Using LinkedIn Effectively

Using LinkedIn Effectively

These days, LinkedIn is overflowing with content. There are more users and more choices than ever before, but also more noise and sales pitches. These factors, along with algorithm changes, make it harder to stand out on merit alone or gain wide exposure simply by having a large network.

Yet LinkedIn remains one of the best places to get noticed, build your reputation and grow your business. It’s often the first place people look when they want to know more about you. Whether you’re in business, planning a career move or want to be seen as an industry expert, knowing the rules of the game can help you take advantage of all the benefits this powerful business network has to offer.

Here are our top 3 tips for using LinkedIn effectively:


Whether you’re a prolific publisher or only write an occasional post or article, remember to leave your ego at the door and write for your audience. It’s ok to share a win every now and then, but always focusing on yourself is a big turnoff to your network – ultimately damaging your reputation and encouraging people to unfollow.

Whilst LinkedIn is a business network, it’s also a social platform – so use it as it was designed to be used:

  1. Participate in discussions
  2. Share your knowledge
  3. Share others’ content
  4. Acknowledge others’ successes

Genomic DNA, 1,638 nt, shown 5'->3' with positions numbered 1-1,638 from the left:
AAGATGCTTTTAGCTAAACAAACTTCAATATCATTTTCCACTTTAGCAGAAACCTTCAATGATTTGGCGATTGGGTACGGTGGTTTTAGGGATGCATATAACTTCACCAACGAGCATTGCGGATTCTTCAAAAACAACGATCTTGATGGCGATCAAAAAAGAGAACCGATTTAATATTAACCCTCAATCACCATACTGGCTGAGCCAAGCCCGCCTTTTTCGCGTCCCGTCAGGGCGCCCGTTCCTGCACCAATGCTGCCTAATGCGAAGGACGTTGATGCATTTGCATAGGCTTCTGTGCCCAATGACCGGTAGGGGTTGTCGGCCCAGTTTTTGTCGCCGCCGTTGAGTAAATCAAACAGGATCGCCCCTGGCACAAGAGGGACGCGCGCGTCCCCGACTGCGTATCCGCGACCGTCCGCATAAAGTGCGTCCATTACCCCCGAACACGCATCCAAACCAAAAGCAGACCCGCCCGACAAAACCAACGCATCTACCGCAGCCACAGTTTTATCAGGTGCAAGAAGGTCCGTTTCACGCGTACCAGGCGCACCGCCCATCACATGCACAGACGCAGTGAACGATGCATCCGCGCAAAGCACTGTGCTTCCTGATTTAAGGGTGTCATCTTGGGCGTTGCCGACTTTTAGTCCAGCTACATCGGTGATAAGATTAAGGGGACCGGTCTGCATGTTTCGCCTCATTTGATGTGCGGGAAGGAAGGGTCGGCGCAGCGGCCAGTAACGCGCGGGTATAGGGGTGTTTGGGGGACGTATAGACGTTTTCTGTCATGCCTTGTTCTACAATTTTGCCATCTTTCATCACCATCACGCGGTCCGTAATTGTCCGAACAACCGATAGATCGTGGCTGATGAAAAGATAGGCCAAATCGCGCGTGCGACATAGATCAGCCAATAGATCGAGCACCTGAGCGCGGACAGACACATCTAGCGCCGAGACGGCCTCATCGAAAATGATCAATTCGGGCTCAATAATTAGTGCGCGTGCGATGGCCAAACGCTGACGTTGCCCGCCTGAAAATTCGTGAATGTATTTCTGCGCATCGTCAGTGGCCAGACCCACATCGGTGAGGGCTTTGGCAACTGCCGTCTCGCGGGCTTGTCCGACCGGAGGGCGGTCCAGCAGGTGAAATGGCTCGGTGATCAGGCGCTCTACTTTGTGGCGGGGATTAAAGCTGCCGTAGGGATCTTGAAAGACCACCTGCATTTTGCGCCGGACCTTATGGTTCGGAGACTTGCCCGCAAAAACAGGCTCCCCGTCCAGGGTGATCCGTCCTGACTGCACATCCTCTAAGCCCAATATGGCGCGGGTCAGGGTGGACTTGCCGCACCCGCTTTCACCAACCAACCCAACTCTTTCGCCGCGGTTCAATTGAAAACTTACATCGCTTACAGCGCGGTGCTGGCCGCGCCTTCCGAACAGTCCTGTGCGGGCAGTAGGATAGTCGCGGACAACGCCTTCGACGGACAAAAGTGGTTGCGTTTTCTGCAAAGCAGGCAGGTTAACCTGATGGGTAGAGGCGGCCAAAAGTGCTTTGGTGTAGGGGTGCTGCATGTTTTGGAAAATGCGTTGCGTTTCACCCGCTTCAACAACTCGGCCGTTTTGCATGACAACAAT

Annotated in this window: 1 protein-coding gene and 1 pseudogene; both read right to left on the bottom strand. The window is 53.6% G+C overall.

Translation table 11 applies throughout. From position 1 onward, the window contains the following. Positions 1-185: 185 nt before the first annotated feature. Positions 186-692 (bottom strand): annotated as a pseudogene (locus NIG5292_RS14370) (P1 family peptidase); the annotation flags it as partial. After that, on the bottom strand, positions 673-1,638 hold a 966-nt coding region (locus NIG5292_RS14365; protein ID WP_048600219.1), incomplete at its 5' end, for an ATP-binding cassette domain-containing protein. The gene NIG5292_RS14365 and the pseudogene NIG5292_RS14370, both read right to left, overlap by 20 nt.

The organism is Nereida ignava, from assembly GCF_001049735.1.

5. Offer help


Often the impact of your posts and articles is as much about the language as the subject. Your audience will quickly form an opinion of you based on the words you use – so make sure the ones you choose feel natural and express your message clearly. Industry terms and jargon have their place, but use them selectively: it’s great to demonstrate your knowledge but if your audience doesn’t understand or it doesn’t enhance your message you’ll look like you’re showing off.

Be precise and concise: your audience’s time valuable, and their attention span is short. Numerous messages are competing for their attention, so make every point count – is it relatable? Useful? Does it provide a solution or benefit?

Get familiar with the most common keywords and hash tags in your industry, and use them every time you post. If your audience is looking for an expert, they’ll be more likely to find you.


I’m often asked, ‘should I have a profile photo?’ The short answer is yes, always!

First impressions still matter and we all want to connect with a person, not a generic placeholder graphic or company logo. But make sure it’s good quality – blurry or dark shots, or an image cropped from your last wedding or Christmas party snap are worse than no photo at all.

Quality images also play an important role in your posts. Generally speaking, posts with an image attract more engagement, but don’t let that stop you publishing a well worded text only post – sometimes this can be just as powerful, especially when the newsfeed is crowded with image posts.

With over 500 million members, LinkedIn remains one of the biggest and most influential social media networks for business worldwide. The high volume of content may have made it more challenging to be seen by your target audience, but it is possible to cut through the clutter by being more strategic in your approach and staying true to the platform’s purpose as a social platform. Being a contributor rather than a broadcaster is the most effective way to get noticed, be recognised as an expert and grow your business or career.


Megan Edwards is the owner of mWords Communications, a boutique content marketing, social media and training company. She has over 20 years’ experience in marketing communications, and currently specialises in consulting, copywriting and leading LinkedIn Strategy workshops for small business owners and corporates.

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